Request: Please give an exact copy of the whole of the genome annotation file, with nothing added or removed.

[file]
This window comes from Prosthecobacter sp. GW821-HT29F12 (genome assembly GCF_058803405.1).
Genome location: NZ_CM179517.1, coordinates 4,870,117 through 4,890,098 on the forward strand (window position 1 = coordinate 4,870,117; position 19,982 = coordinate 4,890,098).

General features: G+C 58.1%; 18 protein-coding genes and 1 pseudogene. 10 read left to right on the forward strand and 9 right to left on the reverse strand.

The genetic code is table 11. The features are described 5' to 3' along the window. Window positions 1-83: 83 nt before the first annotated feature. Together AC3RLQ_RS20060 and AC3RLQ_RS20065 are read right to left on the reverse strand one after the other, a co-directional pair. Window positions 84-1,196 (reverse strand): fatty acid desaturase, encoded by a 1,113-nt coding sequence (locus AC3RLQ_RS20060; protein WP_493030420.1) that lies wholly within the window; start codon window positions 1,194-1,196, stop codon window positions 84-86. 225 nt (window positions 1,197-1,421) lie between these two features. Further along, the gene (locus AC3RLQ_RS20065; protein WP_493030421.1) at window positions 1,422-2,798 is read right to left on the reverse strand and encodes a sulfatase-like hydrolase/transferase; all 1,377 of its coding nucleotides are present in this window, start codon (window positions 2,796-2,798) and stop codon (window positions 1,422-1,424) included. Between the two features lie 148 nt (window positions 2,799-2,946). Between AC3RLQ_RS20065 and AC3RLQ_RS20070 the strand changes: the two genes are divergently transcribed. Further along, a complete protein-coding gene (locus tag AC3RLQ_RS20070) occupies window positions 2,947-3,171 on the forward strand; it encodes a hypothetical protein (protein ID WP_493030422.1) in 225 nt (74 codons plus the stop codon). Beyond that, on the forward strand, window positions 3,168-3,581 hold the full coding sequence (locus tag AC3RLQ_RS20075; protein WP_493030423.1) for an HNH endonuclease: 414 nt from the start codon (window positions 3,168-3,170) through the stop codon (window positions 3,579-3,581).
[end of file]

This window comes from Prosthecobacter sp. GW821-HT29F12 (genome assembly GCF_058803405.1).
Genome location: NZ_CM179517.1, coordinates 4,870,117 through 4,890,098 on the forward strand (window position 1 = coordinate 4,870,117; position 19,982 = coordinate 4,890,098).

General features: G+C 58.1%; 18 protein-coding genes and 1 pseudogene. 10 read left to right on the forward strand and 9 right to left on the reverse strand.

The genetic code is table 11. The features are described 5' to 3' along the window. Window positions 1-83: 83 nt before the first annotated feature. Together AC3RLQ_RS20060 and AC3RLQ_RS20065 are read right to left on the reverse strand one after the other, a co-directional pair. Window positions 84-1,196 (reverse strand): fatty acid desaturase, encoded by a 1,113-nt coding sequence (locus AC3RLQ_RS20060; protein WP_493030420.1) that lies wholly within the window; start codon window positions 1,194-1,196, stop codon window positions 84-86. 225 nt (window positions 1,197-1,421) lie between these two features. Further along, the gene (locus AC3RLQ_RS20065; protein WP_493030421.1) at window positions 1,422-2,798 is read right to left on the reverse strand and encodes a sulfatase-like hydrolase/transferase; all 1,377 of its coding nucleotides are present in this window, start codon (window positions 2,796-2,798) and stop codon (window positions 1,422-1,424) included. Between the two features lie 148 nt (window positions 2,799-2,946). Between AC3RLQ_RS20065 and AC3RLQ_RS20070 the strand changes: the two genes are divergently transcribed. Further along, a complete protein-coding gene (locus tag AC3RLQ_RS20070) occupies window positions 2,947-3,171 on the forward strand; it encodes a hypothetical protein (protein ID WP_493030422.1) in 225 nt (74 codons plus the stop codon). Beyond that, on the forward strand, window positions 3,168-3,581 hold the full coding sequence (locus tag AC3RLQ_RS20075; protein WP_493030423.1) for an HNH endonuclease: 414 nt from the start codon (window positions 3,168-3,170) through the stop codon (window positions 3,579-3,581).